At the time of the Constitution’s drafting, there was no system for classifying government documents and no process for the public to obtain them. Our redaction nation formed over the course of the 20th century as the federal government expanded, the country became an international superpower and means of communication and surveillance grew more sophisticated. By the start of the Cold War, just after World War II ended, new bureaucracies such as the Central Intelligence Agency and the National Security Council were defined by what they couldn’t, or wouldn’t, reveal.
“In 1947, when you have creation of the CIA and the NSC, you have the production of literally billions of papers and billions of secrets contained within them,” says Tim Weiner, whose “Legacy of Ashes: The History of the CIA” won the National Book Award in 2007. “And the machinery of secrecy far outstripped the ability to demand an open government.”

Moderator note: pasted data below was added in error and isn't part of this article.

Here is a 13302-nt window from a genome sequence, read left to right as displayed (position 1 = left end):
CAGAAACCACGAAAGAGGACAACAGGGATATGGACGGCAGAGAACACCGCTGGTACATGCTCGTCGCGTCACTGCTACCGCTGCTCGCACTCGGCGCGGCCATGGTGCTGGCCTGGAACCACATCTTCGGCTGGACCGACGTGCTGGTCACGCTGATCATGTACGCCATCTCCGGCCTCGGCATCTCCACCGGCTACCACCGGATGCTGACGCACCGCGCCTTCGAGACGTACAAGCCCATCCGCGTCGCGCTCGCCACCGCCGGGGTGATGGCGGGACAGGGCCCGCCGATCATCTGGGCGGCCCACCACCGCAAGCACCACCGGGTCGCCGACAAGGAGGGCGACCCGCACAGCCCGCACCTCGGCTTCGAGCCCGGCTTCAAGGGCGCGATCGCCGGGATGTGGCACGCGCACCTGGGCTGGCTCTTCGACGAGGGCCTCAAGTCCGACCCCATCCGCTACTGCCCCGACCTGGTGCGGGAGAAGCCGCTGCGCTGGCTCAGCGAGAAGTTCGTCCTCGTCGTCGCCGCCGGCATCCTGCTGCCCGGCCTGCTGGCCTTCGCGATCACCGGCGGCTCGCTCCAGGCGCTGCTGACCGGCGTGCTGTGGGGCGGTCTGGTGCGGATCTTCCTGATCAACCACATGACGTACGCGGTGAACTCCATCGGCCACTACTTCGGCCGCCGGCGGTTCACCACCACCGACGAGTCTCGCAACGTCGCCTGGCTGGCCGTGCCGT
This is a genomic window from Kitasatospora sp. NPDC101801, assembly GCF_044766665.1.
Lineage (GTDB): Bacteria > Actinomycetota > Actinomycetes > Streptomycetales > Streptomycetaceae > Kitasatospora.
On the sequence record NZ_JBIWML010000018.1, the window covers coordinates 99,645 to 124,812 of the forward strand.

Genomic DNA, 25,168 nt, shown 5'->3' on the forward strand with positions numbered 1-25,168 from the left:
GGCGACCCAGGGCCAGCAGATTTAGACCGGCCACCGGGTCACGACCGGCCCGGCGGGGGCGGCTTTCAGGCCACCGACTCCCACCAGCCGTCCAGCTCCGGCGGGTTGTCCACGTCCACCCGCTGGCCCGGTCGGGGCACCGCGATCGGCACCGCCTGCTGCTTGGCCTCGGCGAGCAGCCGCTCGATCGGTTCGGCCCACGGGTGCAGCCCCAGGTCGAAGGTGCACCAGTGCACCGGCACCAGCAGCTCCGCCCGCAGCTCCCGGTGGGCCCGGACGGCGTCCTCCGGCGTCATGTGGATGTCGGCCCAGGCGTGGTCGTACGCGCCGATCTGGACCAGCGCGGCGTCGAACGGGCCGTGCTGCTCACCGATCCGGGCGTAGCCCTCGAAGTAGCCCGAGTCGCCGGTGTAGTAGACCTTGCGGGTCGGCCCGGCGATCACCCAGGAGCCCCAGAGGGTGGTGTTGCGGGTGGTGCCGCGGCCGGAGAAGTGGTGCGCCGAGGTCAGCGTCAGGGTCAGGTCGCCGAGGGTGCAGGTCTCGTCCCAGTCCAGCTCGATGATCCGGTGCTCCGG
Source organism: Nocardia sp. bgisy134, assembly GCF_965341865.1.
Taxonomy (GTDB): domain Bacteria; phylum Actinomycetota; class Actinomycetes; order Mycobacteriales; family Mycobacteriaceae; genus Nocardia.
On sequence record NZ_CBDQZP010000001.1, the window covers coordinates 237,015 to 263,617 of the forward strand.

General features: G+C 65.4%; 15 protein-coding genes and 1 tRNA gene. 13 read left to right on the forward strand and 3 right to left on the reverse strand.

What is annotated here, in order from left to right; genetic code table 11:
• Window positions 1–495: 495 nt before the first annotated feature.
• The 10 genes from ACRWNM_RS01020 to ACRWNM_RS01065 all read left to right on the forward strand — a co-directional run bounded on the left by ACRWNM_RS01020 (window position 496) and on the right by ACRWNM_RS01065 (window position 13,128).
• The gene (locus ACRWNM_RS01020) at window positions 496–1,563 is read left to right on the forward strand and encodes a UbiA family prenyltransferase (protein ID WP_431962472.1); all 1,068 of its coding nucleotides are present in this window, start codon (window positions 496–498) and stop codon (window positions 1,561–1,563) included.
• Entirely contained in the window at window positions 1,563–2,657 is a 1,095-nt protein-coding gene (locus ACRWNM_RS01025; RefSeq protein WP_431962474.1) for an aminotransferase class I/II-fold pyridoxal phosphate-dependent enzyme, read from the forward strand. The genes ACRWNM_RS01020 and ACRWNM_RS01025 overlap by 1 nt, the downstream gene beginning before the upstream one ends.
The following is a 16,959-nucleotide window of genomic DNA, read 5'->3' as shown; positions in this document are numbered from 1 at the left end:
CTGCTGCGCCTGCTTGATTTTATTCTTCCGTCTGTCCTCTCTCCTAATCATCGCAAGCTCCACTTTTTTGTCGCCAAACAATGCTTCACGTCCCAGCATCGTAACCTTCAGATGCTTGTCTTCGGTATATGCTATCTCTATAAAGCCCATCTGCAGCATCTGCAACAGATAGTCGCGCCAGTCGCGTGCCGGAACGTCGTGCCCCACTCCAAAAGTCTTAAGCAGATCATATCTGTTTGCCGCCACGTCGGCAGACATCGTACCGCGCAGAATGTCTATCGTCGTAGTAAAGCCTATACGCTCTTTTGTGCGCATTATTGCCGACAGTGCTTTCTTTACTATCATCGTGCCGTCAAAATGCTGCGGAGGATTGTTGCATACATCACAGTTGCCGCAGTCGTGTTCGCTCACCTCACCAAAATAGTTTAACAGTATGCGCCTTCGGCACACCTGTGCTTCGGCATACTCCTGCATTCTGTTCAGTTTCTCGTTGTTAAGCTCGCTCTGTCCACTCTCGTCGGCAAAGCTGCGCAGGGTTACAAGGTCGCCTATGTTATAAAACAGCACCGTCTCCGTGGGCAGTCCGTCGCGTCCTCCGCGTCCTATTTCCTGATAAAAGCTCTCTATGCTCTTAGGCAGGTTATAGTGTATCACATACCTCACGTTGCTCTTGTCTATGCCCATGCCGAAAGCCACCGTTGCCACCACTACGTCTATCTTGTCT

For years, the general public had few means to request records, and little awareness of how much it wasn’t being told.
The Freedom of Information Act wasn’t enacted until 1966, and broad demands for accountability only began with the jarring revelations of the 1970s: years of official deceit about the Vietnam War as detailed in the Pentagon Papers; the Watergate scandal which forced President Nixon to resign; the Senate’s Church Committee of 1975-76, which confirmed reports of the government’s history of backing the assassination of foreign leaders.
Ever since, it’s been an exhausting process of keeping up.